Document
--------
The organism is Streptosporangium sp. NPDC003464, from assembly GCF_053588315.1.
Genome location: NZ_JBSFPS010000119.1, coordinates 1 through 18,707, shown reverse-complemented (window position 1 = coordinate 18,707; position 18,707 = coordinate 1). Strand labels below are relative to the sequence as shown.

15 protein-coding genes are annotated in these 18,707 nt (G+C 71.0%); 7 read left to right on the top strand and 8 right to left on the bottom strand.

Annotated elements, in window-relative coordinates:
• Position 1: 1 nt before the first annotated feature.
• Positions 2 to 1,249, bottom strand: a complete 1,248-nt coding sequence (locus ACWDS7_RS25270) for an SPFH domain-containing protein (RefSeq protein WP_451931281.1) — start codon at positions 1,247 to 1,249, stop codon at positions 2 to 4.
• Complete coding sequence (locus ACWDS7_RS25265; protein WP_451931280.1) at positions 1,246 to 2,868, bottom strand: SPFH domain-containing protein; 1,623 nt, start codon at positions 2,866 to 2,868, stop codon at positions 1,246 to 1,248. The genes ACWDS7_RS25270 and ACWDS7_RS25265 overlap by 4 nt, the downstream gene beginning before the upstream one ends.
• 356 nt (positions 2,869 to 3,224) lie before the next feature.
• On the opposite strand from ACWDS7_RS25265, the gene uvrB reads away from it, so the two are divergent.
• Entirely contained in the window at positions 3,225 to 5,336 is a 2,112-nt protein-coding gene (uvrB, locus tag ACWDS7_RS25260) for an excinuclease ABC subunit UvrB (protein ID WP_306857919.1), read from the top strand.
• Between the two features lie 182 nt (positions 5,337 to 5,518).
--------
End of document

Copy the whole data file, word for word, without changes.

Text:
The organism is Streptosporangium sp. NPDC003464, from assembly GCF_053588315.1.
Genome location: NZ_JBSFPS010000119.1, coordinates 1 through 18,707, shown reverse-complemented (window position 1 = coordinate 18,707; position 18,707 = coordinate 1). Strand labels below are relative to the sequence as shown.

15 protein-coding genes are annotated in these 18,707 nt (G+C 71.0%); 7 read left to right on the top strand and 8 right to left on the bottom strand.

Annotated elements, in window-relative coordinates:
• Position 1: 1 nt before the first annotated feature.
• Positions 2 to 1,249, bottom strand: a complete 1,248-nt coding sequence (locus ACWDS7_RS25270) for an SPFH domain-containing protein (RefSeq protein WP_451931281.1) — start codon at positions 1,247 to 1,249, stop codon at positions 2 to 4.
• Complete coding sequence (locus ACWDS7_RS25265; protein WP_451931280.1) at positions 1,246 to 2,868, bottom strand: SPFH domain-containing protein; 1,623 nt, start codon at positions 2,866 to 2,868, stop codon at positions 1,246 to 1,248. The genes ACWDS7_RS25270 and ACWDS7_RS25265 overlap by 4 nt, the downstream gene beginning before the upstream one ends.
• 356 nt (positions 2,869 to 3,224) lie before the next feature.
• On the opposite strand from ACWDS7_RS25265, the gene uvrB reads away from it, so the two are divergent.
• Entirely contained in the window at positions 3,225 to 5,336 is a 2,112-nt protein-coding gene (uvrB, locus tag ACWDS7_RS25260) for an excinuclease ABC subunit UvrB (protein ID WP_306857919.1), read from the top strand.
• Between the two features lie 182 nt (positions 5,337 to 5,518).